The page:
It may appear that America's very painful journey in dealing with race relations has taken yet another difficult detour. Over the last 22 days, words and phrases characterizing Black and White youth and their behaviors have flooded social media and online news agencies.
As I headed to bed Wednesday night, a white gunman shot and killed nine people in an historic black church in the center of town just four blocks from where I used to live. Unaware of the evil, sleep came quickly. But in the wee hours, the ping of a text from an Australian colleague woke me.
You've no doubt heard that this doesn't happen in countries like Japan, Australia, the United Kingdom and Canada where the gun rules are strict and lives are saved. But here the cycle of death, denial, resistance and madness goes on.
I was both one of the few witnesses to the crime scene and a photojournalist. It left me confused and conflicted, and I could not help but wonder whether publishing photos of a tragedy is ever justifiable.
Before we personally experience a mass shooting within our own community it is easy to distance ourselves and think that mass shootings happen in other places, and to other people. But Friday night drove me to understand that at any moment it can happen.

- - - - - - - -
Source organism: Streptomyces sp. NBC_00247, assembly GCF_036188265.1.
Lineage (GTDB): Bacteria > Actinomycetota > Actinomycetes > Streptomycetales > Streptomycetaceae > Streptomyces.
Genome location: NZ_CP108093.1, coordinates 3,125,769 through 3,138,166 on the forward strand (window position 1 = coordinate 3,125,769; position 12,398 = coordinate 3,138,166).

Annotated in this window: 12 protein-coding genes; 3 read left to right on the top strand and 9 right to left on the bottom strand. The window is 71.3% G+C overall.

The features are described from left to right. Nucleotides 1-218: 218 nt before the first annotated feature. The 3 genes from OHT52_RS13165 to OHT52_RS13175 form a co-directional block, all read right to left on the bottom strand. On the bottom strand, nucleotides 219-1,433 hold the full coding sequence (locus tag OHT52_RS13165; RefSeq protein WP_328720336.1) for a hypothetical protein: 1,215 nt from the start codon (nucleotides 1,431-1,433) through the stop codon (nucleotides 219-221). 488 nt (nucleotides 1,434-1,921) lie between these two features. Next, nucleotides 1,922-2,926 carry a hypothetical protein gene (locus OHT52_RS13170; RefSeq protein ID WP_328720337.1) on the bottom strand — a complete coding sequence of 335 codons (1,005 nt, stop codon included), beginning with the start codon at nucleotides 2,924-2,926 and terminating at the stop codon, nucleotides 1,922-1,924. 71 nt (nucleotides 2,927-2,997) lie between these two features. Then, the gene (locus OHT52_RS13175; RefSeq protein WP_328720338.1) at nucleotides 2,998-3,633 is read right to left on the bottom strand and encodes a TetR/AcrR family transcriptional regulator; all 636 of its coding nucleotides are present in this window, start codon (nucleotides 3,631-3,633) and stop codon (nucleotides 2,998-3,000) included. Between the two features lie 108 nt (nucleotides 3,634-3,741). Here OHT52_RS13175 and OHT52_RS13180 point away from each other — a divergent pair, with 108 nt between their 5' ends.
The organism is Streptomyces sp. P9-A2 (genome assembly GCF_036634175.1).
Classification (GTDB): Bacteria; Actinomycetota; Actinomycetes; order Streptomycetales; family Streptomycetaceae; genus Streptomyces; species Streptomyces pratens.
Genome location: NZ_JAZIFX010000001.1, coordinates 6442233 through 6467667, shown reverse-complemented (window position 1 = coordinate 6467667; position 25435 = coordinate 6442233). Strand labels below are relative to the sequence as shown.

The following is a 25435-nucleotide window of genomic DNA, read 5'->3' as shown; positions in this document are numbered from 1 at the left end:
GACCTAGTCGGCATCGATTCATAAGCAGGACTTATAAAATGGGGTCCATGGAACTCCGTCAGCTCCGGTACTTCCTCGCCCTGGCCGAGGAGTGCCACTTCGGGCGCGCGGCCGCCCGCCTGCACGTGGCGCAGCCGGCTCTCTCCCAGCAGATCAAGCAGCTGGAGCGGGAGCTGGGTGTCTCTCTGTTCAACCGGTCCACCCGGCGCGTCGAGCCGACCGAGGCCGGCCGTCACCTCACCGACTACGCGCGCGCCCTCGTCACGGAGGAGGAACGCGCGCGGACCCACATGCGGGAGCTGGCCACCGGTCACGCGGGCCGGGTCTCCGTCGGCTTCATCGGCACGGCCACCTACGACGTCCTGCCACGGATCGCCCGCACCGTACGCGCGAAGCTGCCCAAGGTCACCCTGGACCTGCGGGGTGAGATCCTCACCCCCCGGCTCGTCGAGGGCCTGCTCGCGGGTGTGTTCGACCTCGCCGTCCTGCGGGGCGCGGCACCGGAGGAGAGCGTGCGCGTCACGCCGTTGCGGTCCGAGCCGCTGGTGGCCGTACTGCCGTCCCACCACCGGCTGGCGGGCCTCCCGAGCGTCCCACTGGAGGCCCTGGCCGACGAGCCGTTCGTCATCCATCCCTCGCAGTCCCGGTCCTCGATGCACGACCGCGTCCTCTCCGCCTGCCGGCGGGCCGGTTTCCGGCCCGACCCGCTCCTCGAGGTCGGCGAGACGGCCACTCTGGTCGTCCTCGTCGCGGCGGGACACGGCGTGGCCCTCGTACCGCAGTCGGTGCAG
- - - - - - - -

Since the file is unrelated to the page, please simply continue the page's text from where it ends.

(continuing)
Maybe I've got it all mixed up, but I haven't seen any interviews with guys in prison who pulled out a gun and shot someone because it was the "only" way they could settle an argument on favorable terms.
What is it going to take for us to stand up and say enough to this internal gun war of American against American? What is it going to take to create a mental health system that prevents such tragedies from happening over and over?
Although the U.S. accounts for less than 5 percent of the global population, Americans own an estimated 35 to 50 percent of all civilian-owned guns in the world. We can free our nation of this scourge of gun violence.